Sunday, February 24, 2013

Teacher, What did you learn on your snow days?

Note for non-knitters:  Frogging and frog pond are not terms I created. Frogging is knitting jargon for the process of pulling needles out of all stitches and then tugging on the yarn to rip out a knitted piece. Rip it, rip it, rip it sounds like the ribbit, ribbit, ribbit of frogs. Frogging is faster than tinking back. Tink, knit spelled backwards, is undoing one stitch at a time. It is more tedious but sometimes necessary when repairing mistakes in textured or lace knitting.

During the two snow days last week, I ripped out an entire winter's worth of knitting.  I learned some worthwhile lessons from the frog pond.

1. Although knitting cardigans in one piece is tempting, patterns with more structure suit me better.  Seaming sweater pieces takes time but is not something I will actively avoid in the future.  Even when knitting sweaters in one piece, button bands and some sort of ribbing or edging give a garment more structure and fit.

 Greenfield Cardigan:  When I tried on the body of the sweater, the bottom rippled, the neckline sagged off my shoulders, and the fronts drooped. The leaf motif in the bottom front corners puckered. This pattern make work well for others but I prefer a more fitted sweater. I ripped the entire piece out and saved the yarn for future inspiration.  

2. There are no knitting police. Although the designer intended for one edge of the Deephaven Cowl to curl, I prefer two finished flat edges. I ripped out 8 inches of the cowl and started over with a pattern modification and one size larger needles. Larger needles make the tension in the stitches more comfortable for my hands and wrists. Before casting on the cowl, I tried to knit a vest with the "Prairie Silk" yarn by Brown Sheep. Even though I was knitting the yarn for the third time, it felt as if it had never been used. Brown Sheep Company no longer manufactures this yarn which is all the more reason to savor knitting the cowl. I hope to have enough yarn to make a matching pair of mittens.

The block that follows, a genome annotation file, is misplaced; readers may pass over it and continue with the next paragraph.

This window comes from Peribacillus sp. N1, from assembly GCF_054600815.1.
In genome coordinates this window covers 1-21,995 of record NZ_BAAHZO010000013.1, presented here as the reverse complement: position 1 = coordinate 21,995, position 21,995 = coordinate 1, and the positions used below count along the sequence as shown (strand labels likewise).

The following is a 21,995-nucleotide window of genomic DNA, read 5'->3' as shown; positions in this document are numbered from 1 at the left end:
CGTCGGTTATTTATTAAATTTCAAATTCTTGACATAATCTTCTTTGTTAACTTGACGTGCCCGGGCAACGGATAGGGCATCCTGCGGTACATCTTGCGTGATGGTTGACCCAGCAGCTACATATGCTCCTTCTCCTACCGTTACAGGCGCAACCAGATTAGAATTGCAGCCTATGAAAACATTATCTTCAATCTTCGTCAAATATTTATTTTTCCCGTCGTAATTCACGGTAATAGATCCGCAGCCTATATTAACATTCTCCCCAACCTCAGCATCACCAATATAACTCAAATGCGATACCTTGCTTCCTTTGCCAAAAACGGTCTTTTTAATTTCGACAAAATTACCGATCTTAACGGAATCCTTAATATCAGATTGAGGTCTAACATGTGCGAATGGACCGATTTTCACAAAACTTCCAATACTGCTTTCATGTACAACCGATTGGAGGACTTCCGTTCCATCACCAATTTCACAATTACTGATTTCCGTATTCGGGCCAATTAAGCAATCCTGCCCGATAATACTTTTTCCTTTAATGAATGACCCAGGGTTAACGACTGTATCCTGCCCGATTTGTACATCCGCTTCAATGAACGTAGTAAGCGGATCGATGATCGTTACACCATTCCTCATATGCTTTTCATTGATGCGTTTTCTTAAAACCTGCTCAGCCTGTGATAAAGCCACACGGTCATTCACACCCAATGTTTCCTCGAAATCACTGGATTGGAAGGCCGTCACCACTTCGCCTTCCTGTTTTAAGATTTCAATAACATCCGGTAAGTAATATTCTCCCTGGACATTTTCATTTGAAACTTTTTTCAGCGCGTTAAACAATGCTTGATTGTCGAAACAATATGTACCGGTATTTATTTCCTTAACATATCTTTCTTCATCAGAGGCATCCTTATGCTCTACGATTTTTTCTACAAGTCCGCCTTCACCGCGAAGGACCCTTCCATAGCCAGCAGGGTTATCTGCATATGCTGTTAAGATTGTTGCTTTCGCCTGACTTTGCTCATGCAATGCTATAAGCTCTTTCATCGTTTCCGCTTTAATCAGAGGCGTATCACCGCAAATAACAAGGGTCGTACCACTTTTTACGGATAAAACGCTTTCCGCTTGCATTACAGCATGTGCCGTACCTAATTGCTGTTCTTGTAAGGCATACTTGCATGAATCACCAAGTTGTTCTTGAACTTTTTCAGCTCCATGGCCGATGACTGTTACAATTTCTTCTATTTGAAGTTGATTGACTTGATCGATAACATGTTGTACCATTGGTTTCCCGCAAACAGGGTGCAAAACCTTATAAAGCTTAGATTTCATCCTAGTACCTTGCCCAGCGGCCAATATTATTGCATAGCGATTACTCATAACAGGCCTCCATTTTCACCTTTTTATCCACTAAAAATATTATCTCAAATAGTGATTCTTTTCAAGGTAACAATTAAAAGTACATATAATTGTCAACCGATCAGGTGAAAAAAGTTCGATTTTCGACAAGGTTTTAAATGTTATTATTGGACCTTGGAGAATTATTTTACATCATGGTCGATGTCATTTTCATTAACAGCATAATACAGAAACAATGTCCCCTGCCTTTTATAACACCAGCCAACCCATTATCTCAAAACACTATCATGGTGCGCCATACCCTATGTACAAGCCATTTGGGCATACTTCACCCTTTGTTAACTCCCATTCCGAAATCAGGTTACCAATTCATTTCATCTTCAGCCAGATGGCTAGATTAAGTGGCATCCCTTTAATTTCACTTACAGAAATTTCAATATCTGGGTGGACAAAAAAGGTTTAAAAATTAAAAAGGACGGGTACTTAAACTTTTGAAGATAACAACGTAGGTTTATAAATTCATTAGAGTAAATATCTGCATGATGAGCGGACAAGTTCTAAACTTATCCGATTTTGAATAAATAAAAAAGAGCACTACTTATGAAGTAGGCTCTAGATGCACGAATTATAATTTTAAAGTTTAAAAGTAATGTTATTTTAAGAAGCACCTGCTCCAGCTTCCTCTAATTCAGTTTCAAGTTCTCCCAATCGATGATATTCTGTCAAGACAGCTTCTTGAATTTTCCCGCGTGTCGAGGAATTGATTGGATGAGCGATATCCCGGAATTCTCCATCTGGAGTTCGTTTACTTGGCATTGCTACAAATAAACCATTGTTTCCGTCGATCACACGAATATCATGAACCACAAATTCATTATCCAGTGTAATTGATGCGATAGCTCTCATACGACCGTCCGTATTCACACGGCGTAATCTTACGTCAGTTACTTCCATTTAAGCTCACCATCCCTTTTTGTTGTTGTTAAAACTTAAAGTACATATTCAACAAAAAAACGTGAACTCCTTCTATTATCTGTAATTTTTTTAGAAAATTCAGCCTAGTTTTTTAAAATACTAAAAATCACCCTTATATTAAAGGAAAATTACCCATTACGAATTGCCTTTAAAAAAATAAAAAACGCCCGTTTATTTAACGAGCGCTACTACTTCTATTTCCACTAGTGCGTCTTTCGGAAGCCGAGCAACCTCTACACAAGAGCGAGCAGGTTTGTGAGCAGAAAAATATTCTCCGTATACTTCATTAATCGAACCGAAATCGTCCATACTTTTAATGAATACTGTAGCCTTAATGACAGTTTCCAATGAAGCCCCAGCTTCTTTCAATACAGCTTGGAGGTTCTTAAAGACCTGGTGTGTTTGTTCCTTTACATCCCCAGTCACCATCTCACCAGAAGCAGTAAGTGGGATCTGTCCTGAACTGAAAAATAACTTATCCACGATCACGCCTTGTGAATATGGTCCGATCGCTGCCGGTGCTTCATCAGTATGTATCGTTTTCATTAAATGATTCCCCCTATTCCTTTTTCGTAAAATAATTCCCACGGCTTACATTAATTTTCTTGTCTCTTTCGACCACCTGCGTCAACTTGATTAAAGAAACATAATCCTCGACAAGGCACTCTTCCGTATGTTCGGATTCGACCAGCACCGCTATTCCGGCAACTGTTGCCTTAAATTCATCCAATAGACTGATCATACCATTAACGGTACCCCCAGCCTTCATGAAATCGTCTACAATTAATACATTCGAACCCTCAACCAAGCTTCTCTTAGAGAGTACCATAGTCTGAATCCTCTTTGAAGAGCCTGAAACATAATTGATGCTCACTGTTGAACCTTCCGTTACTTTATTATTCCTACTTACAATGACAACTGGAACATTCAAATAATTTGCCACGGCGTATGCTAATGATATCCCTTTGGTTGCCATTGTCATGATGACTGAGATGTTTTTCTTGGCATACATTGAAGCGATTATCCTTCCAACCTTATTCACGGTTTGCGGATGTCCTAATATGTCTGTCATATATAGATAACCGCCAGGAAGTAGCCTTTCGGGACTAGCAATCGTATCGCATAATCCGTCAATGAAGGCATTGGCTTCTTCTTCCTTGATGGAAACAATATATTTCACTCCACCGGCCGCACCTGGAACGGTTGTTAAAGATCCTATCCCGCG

Deephaven Cowl by Blue Peninsula Designs


3. I need to learn more about shaping shawls by adjusting short rows. While knitting Twig and Leaf Shawl, I knew I'd run out of yarn before I came to the end of the project. In order to compensate, I increased the the length of short rows by one stitch. Doing this on enough rows to use 400 yards of yarn made an extremely long but narrow crescent shape garment that was neither shawl nor scarf.  I'm sure if I had knit the shawl in lace weight instead of fingering weight AND shaped the shawl as the pattern directed, the result would have been beautiful. The mistake is not the designers but mine. The yarn is too pretty to waste so I  ripped it all out and cast on another scarf.

Shallows by Blue Peninsula Designs

4.  Bonnie Sennot, the designer of Blue Peninsula Knits writes an artistic blog.  Her photos and posts are as lovely as her knitwear designs. The blog is inspiring in any weather.

5. Ripping out a winter's worth of knitting wasn't nearly as painful as I anticipated. In fact it is rather freeing. Now, I don't have to soldier on with projects that aren't going to have good results.  I'm just getting more enjoyment for the same amount of yarn money.

6. Knitting is both process and product. This winter my knitting was about process. I wonder if I could be as philosophical about my writing pieces and process. Both require practice, patience, and persistence. The finished products can be lovely and inspiring or frumpy and frustrating. Sometimes yarn is better suited to a soft scarf than a shawl. A piece of writing that begins as an essay ends up as a poem. While editing improves all writing, there are times when it is best to begin again.  

7. Snow day lessons are as tricky as the weather in Nebraska. As an example Storm Q which was predicted to bring as much as 18 - 20 inches dropped six inches instead. 

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